“You fill the reserve and you start over. While we have the world’s attention, it’s incumbent upon us.”
Knowledge@Wharton explains that James “relied on ‘swift trust,’ which she defines as suspending doubt about the dependability or capability of people you do not know.”
In the accompanying podcast, James explains how she looks at trust, as a concept.
She says it’s a term that we use a lot but I don't think we really are thoughtful about what it really means. She thinks about trust in three different ways, all of which matter in organizations.
- One is competence-based trust, meaning can you be trusted that you know how to do the work that you've been hired to do?
- Another is communication-based trust, meaning do people trust you to be transparent, to be candid, to not share information that should not be shared, etc? So, how do they experience you with respect to communicating in a trustworthy manner?
- The last one is contractual, meaning do you follow up and follow through so that people can rely on you behaviorally?
All three of them matter, James said, when leaders give feedback. “Breaking it down to elements, and giving specific feedback about what we mean around trust is critical as a leader,” she said.
- Read: How to Be an Inclusive Leader
- Watch: Leading Diversity at Wharton: Inclusive Leadership in Time of COVID-19
The dark side of entrepreneurship
In Mint Lounge, Shrabonti Bagchi does a deep dive into an aspect of entrepreneurship that many don’t talk about—founder depression. It might even have contributed to the suicide of Ashok Varma, the 32-year-old founder of SaaS (software as a service) startups ReportGarden and SalesBenefits. The startup ecosystem is responding. She shares the story of Prasanna Krishnamoorthy.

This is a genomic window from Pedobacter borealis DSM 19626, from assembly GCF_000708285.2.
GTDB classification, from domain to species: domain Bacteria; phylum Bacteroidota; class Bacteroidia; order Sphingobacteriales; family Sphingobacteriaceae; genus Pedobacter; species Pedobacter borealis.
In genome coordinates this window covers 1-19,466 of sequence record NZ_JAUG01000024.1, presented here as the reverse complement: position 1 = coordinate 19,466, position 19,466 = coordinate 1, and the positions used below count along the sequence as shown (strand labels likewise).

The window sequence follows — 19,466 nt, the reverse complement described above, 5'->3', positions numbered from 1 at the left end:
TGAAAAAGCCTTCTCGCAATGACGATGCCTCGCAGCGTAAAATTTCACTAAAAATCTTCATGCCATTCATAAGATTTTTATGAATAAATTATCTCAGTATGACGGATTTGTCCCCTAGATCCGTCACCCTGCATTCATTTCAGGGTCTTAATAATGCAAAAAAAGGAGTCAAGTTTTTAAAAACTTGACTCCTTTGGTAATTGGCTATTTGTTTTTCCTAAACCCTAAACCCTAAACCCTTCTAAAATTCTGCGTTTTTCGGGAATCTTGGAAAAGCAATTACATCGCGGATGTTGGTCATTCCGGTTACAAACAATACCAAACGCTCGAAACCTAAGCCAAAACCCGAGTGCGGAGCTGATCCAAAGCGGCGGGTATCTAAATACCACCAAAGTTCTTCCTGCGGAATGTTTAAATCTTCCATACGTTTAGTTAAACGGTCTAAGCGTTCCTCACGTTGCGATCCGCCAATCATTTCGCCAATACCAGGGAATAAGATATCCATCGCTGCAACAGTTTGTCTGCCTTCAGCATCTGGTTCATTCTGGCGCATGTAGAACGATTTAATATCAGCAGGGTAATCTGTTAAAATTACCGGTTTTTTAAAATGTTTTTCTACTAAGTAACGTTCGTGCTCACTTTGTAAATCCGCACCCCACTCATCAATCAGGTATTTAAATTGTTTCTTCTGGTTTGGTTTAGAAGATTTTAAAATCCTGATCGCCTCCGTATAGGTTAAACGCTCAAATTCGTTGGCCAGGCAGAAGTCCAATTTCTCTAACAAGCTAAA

“Running a startup is like running a marathon, so think of yourself as an athlete and your therapist as someone who helps you stay fit and agile, mentally.”
Bagchi writes: “A partner at Upekkha, a Bengaluru-based startup accelerator for Indian SaaS startups, Krishnamoorthy has been an entrepreneur himself, and has worked with them throughout his career. He understands what founders go through only too well. ‘Founders blame themselves for failures even when they understand at an intellectual level that the failure was because of issues not within their control. It’s a lot of load for one person to bear,’ says Krishnamoorthy…
“Krishnamoorthy worked with YourDOST to create their Founders Program, a special therapy programme created with entrepreneurs and their specific mental health needs in mind. Over 50 founders at Upekkha have signed up. ‘What I tell them is, look at top athletes and sportspersons. They don’t go to a physiotherapist only when they are injured, they work with them and fitness coaches throughout. Running a startup is like running a marathon, so think of yourself as an athlete and your therapist as someone who helps you stay fit and agile, mentally,’ says Krishnamoorthy.”
The story also has a list of resources towards the end for founders.
Eating your own dog food